PACKERS PERSPECTIVE

Position analysis:  While still in the discussion as the league’s best receiving corps, that call is no longer a slam dunk after the free-agent defection of two-time Pro Bowl receiver Greg Jennings, who signed a five-year, $47.5 million deal with the rival Minnesota Vikings, and the retirement of Donald Driver, who caught only eight passes in limited playing time last year but retired as the franchise’s all-time leader in receptions and receiving yardage. But neither of those players contributed last season as they had in the past – Jennings missed eight games with a lower abdominal muscle injury, and Driver was limited to only 153 snaps of playing time – and the cupboard ain’t exactly bare.

Given how productive they’ve each been at their best, Jordy Nelson, Randall Cobb and James Jones still make for a pretty impressive 1-2-3 combination if all three can stay healthy. Cobb, in his second NFL season, led the Packers in receiving in 2012 with 80 catches for 954 yards and eight touchdowns in regular-season play; Jones set career highs in receptions (64), yards (784) and touchdowns (an NFL-best 14); and when Nelson was healthy for a full 2011, he caught 68 passes for 1,263 yards and 15 touchdowns. Jarrett Boykin and Jeremy Ross are also intriguing prospects. That said, the offense isn’t as explosive when one or more of the key pieces is missing.

Draft strategy:  One thing Ted Thompson has always done as the Packers’ general manager has been to stock the wide receiver position with talent for his quarterbacks. In his eight drafts in Green Bay, Thompson has taken eight wide receivers. During the time he had Brett Favre as his quarterback (2005 through 2007), Thompson drafted five of them: Texas A&M’s Terrence Murphy (second round, No. 58) in 2005; Western Michigan’s Jennings (second round, No. 52) and TCU’s Corey Rodgers (fourth round, No. 104) in 2006; and San Jose State’s Jones (third round, No. 78) and Virginia Tech’s David Clowney (fifth round, No. 157) in 2007. Since Aaron Rodgers ascended to the starting job in 2008, Thompson has taken three more: Kansas State’s Nelson (second round, No. 36) and San Diego State’s Brett Swain (seventh round, No. 217) in 2008; and Kentucky’s Cobb (second round, No. 64 overall) in 2011. With Jennings’ departure and Driver’s retirement, picking a pass-catcher relatively high – say, in the first two days – doesn’t seem far-fetched given Thompson’s track record.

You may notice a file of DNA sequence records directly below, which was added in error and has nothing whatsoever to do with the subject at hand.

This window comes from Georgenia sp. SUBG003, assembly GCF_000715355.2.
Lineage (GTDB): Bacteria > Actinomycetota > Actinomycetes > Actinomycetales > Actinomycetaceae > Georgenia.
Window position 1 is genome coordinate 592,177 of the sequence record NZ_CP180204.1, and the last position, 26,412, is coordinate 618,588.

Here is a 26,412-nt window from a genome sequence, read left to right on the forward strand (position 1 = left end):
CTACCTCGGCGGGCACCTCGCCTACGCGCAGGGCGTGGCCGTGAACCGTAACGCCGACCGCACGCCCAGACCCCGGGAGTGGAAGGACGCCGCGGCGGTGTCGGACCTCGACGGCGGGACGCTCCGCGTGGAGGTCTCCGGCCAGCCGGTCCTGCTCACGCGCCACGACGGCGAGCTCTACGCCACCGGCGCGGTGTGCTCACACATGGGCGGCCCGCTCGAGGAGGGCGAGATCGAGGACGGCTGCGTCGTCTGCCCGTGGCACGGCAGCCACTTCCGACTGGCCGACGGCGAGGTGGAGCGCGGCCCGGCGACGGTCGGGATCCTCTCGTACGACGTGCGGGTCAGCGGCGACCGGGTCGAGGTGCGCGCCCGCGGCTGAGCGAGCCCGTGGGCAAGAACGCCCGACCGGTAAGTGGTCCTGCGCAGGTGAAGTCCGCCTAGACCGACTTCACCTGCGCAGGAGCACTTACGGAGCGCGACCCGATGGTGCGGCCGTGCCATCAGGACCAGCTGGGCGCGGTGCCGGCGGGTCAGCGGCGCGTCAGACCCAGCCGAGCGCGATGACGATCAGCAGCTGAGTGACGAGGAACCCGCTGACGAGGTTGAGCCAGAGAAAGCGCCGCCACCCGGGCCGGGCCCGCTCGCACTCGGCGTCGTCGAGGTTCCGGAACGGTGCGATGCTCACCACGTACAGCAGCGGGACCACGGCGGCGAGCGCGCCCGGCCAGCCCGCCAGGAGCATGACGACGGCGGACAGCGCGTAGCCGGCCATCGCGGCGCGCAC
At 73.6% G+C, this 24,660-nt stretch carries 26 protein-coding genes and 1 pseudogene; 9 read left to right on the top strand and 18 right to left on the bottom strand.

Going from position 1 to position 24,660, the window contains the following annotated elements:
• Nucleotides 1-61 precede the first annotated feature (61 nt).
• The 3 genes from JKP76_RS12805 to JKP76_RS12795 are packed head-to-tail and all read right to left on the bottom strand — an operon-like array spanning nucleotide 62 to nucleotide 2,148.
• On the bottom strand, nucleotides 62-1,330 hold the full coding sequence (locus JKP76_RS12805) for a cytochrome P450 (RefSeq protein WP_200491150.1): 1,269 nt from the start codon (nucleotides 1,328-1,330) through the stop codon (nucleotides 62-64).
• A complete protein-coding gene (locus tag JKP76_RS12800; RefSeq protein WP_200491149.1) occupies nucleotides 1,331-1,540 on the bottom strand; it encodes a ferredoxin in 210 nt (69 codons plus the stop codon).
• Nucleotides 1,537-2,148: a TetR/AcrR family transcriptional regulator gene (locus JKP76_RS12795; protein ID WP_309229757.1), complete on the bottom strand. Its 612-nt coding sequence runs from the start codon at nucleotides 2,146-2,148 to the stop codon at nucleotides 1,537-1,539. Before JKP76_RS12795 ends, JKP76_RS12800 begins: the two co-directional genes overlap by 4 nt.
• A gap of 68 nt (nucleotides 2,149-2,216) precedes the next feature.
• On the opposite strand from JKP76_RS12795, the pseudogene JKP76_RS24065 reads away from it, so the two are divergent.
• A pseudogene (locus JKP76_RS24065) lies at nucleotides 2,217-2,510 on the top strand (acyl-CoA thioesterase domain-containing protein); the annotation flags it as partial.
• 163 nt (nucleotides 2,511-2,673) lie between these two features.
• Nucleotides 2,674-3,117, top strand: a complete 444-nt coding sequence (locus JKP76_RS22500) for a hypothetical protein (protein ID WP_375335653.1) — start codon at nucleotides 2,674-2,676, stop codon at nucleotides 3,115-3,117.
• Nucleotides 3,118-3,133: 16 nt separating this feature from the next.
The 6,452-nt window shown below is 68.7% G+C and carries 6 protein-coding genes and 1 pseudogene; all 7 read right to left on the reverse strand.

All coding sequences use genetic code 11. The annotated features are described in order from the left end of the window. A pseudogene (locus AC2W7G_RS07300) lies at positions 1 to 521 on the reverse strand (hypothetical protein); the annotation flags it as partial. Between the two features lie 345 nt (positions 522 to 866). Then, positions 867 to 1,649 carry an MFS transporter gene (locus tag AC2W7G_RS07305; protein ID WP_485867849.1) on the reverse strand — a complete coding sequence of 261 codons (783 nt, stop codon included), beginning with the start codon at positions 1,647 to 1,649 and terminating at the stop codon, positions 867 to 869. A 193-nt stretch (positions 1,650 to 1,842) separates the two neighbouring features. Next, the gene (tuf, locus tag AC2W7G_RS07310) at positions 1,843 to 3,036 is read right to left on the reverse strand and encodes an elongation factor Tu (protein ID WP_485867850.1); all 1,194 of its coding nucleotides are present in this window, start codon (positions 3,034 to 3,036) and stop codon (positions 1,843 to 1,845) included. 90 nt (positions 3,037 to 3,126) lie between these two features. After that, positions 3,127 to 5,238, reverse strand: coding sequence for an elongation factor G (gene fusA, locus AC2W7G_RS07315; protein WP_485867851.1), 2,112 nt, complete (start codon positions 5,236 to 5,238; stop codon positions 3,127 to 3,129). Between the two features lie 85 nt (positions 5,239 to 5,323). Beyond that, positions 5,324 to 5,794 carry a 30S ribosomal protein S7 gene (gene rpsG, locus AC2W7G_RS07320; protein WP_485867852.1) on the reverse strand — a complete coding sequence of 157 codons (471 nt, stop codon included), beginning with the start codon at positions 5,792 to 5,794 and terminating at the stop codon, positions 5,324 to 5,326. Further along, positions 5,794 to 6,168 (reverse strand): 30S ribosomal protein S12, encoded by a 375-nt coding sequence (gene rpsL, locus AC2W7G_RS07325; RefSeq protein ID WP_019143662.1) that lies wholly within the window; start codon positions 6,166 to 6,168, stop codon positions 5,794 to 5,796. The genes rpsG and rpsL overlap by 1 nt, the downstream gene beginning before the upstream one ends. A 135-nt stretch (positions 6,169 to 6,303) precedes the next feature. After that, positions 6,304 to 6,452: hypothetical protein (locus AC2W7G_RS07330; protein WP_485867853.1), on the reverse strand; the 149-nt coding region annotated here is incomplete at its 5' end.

NEXT: Tight ends.

Listen to Jason Wilde every weekday from 9 a.m. to 10 a.m. on “Green & Gold Today,” and follow him on Twitter at twitter.com/jasonjwilde.